Drink from the Mountain Stream – Cowboy Nostalgia (1939)

In the “Golden Age of Postcards”, roughly 1905-1925, most postcard illustrators worked anonymously.


A few (who were especially popular, skilled, prolific, or had the means to support themselves independently) sold their signed works to one of the many postcard publishing companies as contractors.

Lewis H. Larsen, who adopted the moniker, “Dude”, began his artistic career in the 1930’s as a hard-headed business person who copyrighted his own illustrations and generated his own publicity.

(His business practices in areas not related to his artwork, led him into legal squabbles in three states.)

Riding a wave of nostalgia for the vanishing life of the cowboy (the long cattle drives had ended soon after the railroads connected all the towns of the western US), Larsen created a library of cowboy-themed illustrations.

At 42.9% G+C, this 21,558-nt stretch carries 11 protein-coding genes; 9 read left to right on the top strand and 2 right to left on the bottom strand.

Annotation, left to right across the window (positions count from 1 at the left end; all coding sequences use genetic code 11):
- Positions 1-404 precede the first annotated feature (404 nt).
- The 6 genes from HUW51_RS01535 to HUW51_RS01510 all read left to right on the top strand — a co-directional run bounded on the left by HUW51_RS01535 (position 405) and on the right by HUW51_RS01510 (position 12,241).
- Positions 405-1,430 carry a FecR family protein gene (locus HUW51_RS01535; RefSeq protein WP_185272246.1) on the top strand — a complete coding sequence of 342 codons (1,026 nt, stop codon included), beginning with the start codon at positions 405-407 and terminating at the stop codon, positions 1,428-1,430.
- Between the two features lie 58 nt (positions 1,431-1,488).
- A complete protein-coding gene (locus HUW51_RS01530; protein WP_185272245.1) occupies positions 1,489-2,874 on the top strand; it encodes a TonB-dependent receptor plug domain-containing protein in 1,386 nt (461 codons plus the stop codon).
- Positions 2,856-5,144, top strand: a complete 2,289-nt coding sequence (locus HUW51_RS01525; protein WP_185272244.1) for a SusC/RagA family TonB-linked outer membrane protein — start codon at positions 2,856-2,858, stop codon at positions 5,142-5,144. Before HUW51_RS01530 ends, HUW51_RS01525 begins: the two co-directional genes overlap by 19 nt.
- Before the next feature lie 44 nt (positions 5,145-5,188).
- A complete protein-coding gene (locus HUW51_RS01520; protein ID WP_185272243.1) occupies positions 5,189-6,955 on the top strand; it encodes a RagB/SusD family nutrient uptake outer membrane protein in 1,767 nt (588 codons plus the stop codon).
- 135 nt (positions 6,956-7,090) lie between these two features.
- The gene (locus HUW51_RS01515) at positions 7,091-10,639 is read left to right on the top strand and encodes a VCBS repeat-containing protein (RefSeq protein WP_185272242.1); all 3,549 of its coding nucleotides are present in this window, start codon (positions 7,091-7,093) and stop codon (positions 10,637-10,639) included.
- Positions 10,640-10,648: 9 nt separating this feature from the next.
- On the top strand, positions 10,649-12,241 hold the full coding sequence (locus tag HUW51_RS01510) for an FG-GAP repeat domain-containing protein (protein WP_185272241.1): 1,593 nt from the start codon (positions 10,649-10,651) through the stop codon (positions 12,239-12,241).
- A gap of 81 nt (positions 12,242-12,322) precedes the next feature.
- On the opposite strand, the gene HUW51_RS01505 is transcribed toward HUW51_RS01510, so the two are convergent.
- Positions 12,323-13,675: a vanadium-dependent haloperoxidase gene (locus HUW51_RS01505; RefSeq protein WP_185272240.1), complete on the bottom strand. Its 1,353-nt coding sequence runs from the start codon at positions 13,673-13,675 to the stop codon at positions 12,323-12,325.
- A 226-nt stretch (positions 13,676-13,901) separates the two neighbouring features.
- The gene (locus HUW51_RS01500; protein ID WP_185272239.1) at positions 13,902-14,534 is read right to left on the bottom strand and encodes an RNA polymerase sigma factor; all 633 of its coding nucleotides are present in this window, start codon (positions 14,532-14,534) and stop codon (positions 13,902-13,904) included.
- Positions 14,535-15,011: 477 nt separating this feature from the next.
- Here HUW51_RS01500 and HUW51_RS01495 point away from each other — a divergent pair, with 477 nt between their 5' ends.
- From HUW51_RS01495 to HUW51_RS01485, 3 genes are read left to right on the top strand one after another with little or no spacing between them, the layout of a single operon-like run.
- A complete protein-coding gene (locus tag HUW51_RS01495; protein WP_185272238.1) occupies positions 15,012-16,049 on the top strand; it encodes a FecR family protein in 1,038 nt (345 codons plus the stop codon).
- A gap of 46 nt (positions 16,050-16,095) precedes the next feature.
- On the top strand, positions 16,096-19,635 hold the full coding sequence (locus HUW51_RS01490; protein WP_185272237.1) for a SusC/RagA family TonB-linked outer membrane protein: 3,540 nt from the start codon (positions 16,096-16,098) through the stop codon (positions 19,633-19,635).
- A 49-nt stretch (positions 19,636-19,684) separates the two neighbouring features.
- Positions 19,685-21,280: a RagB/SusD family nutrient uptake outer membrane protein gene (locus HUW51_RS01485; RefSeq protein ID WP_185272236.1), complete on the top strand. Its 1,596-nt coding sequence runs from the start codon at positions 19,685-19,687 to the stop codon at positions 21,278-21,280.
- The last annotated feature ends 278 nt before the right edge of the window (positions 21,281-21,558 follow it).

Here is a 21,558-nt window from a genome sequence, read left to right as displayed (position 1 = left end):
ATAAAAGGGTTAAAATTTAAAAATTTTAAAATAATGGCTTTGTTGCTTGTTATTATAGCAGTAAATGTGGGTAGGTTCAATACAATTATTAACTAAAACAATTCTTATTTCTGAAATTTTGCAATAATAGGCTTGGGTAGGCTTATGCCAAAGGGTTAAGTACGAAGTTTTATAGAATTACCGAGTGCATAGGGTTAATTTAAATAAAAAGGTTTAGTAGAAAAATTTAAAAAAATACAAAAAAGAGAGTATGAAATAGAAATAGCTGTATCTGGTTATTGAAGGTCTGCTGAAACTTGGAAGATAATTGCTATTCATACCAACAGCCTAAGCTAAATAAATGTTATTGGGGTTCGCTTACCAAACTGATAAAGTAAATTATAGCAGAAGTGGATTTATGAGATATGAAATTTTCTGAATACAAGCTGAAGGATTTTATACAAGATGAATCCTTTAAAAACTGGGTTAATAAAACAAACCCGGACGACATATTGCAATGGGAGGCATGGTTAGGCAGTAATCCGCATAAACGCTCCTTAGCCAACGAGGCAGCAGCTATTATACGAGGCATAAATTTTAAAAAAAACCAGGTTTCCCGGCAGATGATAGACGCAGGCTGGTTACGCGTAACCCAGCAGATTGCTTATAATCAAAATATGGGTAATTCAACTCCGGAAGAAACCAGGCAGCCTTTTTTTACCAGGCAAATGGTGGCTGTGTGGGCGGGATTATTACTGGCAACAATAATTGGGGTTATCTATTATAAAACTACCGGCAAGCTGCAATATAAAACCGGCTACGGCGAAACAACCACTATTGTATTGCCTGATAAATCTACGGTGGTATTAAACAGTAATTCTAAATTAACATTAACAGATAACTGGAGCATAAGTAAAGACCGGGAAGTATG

“Dude” Larsen managed his own printing, copyrighting, publishing, and distribution, so that he was the sole beneficiary of his creative endeavors.

His strategy was successful, and he retired to a comfortable life in Kane County – on the Arizona border of southern Utah.


This postcard illustration was copyrighted in 1939.

A cowboy and his horse are sharing a drink directly from a mountain stream.

The lush landscape is devoid of any other person – part of the cowboy mystique was rugged individualism.

On the reverse, a primitive verse (also by Larsen, it is thought) argues for the superiority of the mountain stream above any other refreshment.

The title, “A Drink of Water”, is usually applied to the picture and the verse.

The postcard was not mailed; it may have been one of the many Larsen illustrations collected by his fans.


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